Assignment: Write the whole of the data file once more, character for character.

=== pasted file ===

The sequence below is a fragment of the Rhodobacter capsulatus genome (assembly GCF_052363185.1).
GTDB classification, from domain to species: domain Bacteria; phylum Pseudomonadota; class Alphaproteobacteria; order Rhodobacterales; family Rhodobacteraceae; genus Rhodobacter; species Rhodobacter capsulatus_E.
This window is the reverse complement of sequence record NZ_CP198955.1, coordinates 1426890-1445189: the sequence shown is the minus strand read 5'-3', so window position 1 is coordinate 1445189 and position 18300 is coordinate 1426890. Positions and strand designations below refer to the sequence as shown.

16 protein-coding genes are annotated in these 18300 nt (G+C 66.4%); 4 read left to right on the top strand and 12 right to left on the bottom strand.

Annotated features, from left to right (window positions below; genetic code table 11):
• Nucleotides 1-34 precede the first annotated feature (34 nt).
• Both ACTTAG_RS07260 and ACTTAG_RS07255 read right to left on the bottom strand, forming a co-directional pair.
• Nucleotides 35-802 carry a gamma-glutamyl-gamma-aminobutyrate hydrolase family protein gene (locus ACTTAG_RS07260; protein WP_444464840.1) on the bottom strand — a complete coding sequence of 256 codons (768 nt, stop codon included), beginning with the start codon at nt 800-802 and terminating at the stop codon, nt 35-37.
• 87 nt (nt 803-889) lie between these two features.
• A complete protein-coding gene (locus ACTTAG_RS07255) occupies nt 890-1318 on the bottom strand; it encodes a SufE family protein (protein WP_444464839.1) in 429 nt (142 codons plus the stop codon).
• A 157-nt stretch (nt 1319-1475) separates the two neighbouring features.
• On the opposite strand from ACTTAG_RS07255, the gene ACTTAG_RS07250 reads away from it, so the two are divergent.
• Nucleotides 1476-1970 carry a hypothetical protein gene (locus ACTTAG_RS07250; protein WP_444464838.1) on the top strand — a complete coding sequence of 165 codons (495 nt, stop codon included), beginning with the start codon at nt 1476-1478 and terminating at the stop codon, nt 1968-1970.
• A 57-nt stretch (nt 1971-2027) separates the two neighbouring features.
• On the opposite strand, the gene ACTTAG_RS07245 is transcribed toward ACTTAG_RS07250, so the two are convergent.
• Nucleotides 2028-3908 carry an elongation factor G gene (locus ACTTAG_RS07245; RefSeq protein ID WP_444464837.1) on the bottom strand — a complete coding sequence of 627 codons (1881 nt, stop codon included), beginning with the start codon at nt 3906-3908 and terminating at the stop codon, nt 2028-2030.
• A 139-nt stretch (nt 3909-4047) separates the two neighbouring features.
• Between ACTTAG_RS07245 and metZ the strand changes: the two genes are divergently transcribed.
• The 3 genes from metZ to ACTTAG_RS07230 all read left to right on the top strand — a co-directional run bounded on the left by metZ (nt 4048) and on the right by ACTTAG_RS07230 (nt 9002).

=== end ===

The sequence below is a fragment of the Rhodobacter capsulatus genome (assembly GCF_052363185.1).
GTDB classification, from domain to species: domain Bacteria; phylum Pseudomonadota; class Alphaproteobacteria; order Rhodobacterales; family Rhodobacteraceae; genus Rhodobacter; species Rhodobacter capsulatus_E.
This window is the reverse complement of sequence record NZ_CP198955.1, coordinates 1426890-1445189: the sequence shown is the minus strand read 5'-3', so window position 1 is coordinate 1445189 and position 18300 is coordinate 1426890. Positions and strand designations below refer to the sequence as shown.

16 protein-coding genes are annotated in these 18300 nt (G+C 66.4%); 4 read left to right on the top strand and 12 right to left on the bottom strand.

Annotated features, from left to right (window positions below; genetic code table 11):
• Nucleotides 1-34 precede the first annotated feature (34 nt).
• Both ACTTAG_RS07260 and ACTTAG_RS07255 read right to left on the bottom strand, forming a co-directional pair.
• Nucleotides 35-802 carry a gamma-glutamyl-gamma-aminobutyrate hydrolase family protein gene (locus ACTTAG_RS07260; protein WP_444464840.1) on the bottom strand — a complete coding sequence of 256 codons (768 nt, stop codon included), beginning with the start codon at nt 800-802 and terminating at the stop codon, nt 35-37.
• 87 nt (nt 803-889) lie between these two features.
• A complete protein-coding gene (locus ACTTAG_RS07255) occupies nt 890-1318 on the bottom strand; it encodes a SufE family protein (protein WP_444464839.1) in 429 nt (142 codons plus the stop codon).
• A 157-nt stretch (nt 1319-1475) separates the two neighbouring features.
• On the opposite strand from ACTTAG_RS07255, the gene ACTTAG_RS07250 reads away from it, so the two are divergent.
• Nucleotides 1476-1970 carry a hypothetical protein gene (locus ACTTAG_RS07250; protein WP_444464838.1) on the top strand — a complete coding sequence of 165 codons (495 nt, stop codon included), beginning with the start codon at nt 1476-1478 and terminating at the stop codon, nt 1968-1970.
• A 57-nt stretch (nt 1971-2027) separates the two neighbouring features.
• On the opposite strand, the gene ACTTAG_RS07245 is transcribed toward ACTTAG_RS07250, so the two are convergent.
• Nucleotides 2028-3908 carry an elongation factor G gene (locus ACTTAG_RS07245; RefSeq protein ID WP_444464837.1) on the bottom strand — a complete coding sequence of 627 codons (1881 nt, stop codon included), beginning with the start codon at nt 3906-3908 and terminating at the stop codon, nt 2028-2030.
• A 139-nt stretch (nt 3909-4047) separates the two neighbouring features.
• Between ACTTAG_RS07245 and metZ the strand changes: the two genes are divergently transcribed.
• The 3 genes from metZ to ACTTAG_RS07230 all read left to right on the top strand — a co-directional run bounded on the left by metZ (nt 4048) and on the right by ACTTAG_RS07230 (nt 9002).